Like many of you, a ton of us here are Roadmap are huge fans of HBO's Succession. So naturally, when we heard there was a Succession spec script making waves we geeked out!
The spec script titled "The Seventh Fucking Seal" hails from writers Jimmy Blackmon & Jamie Hovis who captured the atmosphere and buzzwords of our current Covid climate and explore it through the lens of the Roy family.
We chatted with the writing duo to hear from them how the spec came about. Check out our interview with them below as well as a link to the script for your reading pleasure.
Tell us a bit about your writing backgrounds.
JIMMY: We’re both in our late twenties, and have both been writing pretty non-stop since we were teenagers. I’ve been working on spec scripts and pilots for a long time, always with a goal of ending up in a TV writers’ room. I studied Film and TV at Boston University, and worked in production in New York for a few years, before moving out to Los Angeles last March to more aggressively pursue this line of work. During the day (and only very occasionally at night) I’m the Showrunner’s Assistant on NBC’s Manifest.
JAMIE: I studied playwriting at Emerson College. I’m a fiction writer and a playwright and am the Editor-in-Chief of a literary journal, The Cantabrigian Magazine, here in Boston, where I live. I’ve mostly been writing short fiction the last couple of years, but have tried my hand at writing for TV on my own, and have always enjoyed when Jimmy comes to me with his scripts and outlines, looking to bounce ideas.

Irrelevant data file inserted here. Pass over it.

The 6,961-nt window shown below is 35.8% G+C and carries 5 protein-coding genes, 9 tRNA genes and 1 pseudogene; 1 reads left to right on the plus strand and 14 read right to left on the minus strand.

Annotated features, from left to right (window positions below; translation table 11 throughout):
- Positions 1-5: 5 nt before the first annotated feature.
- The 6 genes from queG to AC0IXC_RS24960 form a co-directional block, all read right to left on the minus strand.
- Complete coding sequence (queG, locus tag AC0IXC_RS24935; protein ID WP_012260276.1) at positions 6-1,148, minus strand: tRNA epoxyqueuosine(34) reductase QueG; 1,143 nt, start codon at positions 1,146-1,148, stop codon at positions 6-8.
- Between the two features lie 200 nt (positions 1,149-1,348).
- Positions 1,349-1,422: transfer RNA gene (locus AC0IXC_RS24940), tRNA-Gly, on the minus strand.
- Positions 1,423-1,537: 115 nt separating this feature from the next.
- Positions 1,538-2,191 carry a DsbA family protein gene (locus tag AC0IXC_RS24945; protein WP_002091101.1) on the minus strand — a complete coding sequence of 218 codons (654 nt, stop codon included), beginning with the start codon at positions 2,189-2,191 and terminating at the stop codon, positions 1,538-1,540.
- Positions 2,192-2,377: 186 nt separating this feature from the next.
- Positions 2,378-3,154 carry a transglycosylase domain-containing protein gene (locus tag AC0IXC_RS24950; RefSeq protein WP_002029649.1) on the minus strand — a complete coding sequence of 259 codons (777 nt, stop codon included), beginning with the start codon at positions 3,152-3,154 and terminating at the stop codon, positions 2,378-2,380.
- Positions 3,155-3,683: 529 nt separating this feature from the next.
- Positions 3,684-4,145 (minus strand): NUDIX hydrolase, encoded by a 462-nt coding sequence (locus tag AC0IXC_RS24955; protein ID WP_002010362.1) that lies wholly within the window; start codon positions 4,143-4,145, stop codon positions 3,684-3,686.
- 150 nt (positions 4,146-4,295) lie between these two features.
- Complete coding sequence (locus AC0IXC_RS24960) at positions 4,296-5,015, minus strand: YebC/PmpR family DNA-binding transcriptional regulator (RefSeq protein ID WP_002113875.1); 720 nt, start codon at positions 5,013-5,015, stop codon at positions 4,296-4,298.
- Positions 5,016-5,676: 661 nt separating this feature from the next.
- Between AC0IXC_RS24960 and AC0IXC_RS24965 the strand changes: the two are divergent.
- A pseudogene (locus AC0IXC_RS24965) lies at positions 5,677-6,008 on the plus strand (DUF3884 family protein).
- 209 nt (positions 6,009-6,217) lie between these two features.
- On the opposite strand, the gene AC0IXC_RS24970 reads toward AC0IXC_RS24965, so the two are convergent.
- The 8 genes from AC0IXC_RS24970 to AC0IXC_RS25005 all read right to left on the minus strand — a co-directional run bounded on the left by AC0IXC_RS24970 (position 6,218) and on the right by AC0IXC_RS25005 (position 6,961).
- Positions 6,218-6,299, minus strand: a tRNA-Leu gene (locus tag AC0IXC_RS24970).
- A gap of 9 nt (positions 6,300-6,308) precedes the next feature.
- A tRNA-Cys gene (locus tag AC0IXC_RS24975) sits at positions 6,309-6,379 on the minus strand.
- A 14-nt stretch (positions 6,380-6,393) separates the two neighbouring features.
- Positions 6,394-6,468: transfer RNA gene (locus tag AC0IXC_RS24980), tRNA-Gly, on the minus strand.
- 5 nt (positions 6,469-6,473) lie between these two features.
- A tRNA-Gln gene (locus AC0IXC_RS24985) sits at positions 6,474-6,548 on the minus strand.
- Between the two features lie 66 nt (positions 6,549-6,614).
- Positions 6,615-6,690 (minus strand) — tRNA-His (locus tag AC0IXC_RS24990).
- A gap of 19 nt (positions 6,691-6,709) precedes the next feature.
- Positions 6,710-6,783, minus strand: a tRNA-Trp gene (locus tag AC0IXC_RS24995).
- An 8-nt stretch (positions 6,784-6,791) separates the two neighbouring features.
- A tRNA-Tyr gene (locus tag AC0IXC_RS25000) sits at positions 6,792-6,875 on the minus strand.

JIMMY: Jamie has one of the smartest editorial brains I know, so I shamelessly use him as a constant sounding board.
We saw on Twitter one of you was a season one PA on the show. Had you always considered writing a spec episode?
JIMMY: That was me. I worked in the New York City production office of Succession, way back in the summer and fall of 2017. I was laid off when production moved to New Mexico and Wales, and they no longer needed a full-functioning office in New York. So, when it started airing on HBO, I kind of put off watching for a while, because it just reminded me of losing my job.
JAMIE: Whereas I started watching it immediately, so I could brag to my friends about having a friend who worked on it. I kept texting Jimmy that he couldn’t sleep on what was the best show on TV.
JIMMY: And when I finally watched, I, of course, realized what an idiot I was to hold out on it. And the New Mexico and UK episodes are some of the very best, so…I’m glad I got fired! But to address the question: I was always a bit daunted by the idea of even attempting to spec Succession, not just because of how good it is, but because of the level of research and knowledge of shop-talk required to realistically write these characters and this world. It felt like I’d need an MBA to even start outlining.
How did the idea for this originally bubble up?
JAMIE: Jimmy had this tweet last week — right as the country was starting to grapple with the severity of the pandemic — that was essentially a fake logline for a COVID-19 episode of Succession. I don’t know, where did you get the idea?
JIMMY: I sort of just off-handedly tweeted it out, not thinking too hard about it. But then I kept imagining more details about this fictional episode, and, realizing I had more free time than ever, while quarantined in my apartment, thought “why not just write the thing?”